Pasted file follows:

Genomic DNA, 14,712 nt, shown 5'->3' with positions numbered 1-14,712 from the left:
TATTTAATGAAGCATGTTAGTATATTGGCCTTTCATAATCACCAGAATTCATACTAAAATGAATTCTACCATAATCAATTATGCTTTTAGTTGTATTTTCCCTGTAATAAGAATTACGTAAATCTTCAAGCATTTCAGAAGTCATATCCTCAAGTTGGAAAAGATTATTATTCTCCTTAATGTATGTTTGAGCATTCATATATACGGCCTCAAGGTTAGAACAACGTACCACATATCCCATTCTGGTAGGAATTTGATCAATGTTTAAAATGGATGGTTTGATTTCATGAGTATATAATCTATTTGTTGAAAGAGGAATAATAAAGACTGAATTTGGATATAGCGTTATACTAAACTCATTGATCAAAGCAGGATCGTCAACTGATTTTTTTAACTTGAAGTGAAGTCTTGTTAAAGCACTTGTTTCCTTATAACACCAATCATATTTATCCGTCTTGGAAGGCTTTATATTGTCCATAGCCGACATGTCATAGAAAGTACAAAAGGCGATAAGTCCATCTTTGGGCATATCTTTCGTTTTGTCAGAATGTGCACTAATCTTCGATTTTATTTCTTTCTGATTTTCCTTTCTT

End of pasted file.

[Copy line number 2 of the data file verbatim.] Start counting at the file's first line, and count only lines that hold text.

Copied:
TATTTAATGAAGCATGTTAGTATATTGGCCTTTCATAATCACCAGAATTCATACTAAAATGAATTCTACCATAATCAATTATGCTTTTAGTTGTATTTTCCCTGTAATAAGAATTACGTAAATCTTCAAGCATTTCAGAAGTCATATCCTCAAGTTGGAAAAGATTATTATTCTCCTTAATGTATGTTTGAGCATTCATATATACGGCCTCAAGGTTAGAACAACGTACCACATATCCCATTCTGGTAGGAATTTGATCAATGTTTAAAATGGATGGTTTGATTTCATGAGTATATAATCTATTTGTTGAAAGAGGAATAATAAAGACTGAATTTGGATATAGCGTTATACTAAACTCATTGATCAAAGCAGGATCGTCAACTGATTTTTTTAACTTGAAGTGAAGTCTTGTTAAAGCACTTGTTTCCTTATAACACCAATCATATTTATCCGTCTTGGAAGGCTTTATATTGTCCATAGCCGACATGTCATAGAAAGTACAAAAGGCGATAAGTCCATCTTTGGGCATATCTTTCGTTTTGTCAGAATGTGCACTAATCTTCGATTTTATTTCTTTCTGATTTTCCTTTCTT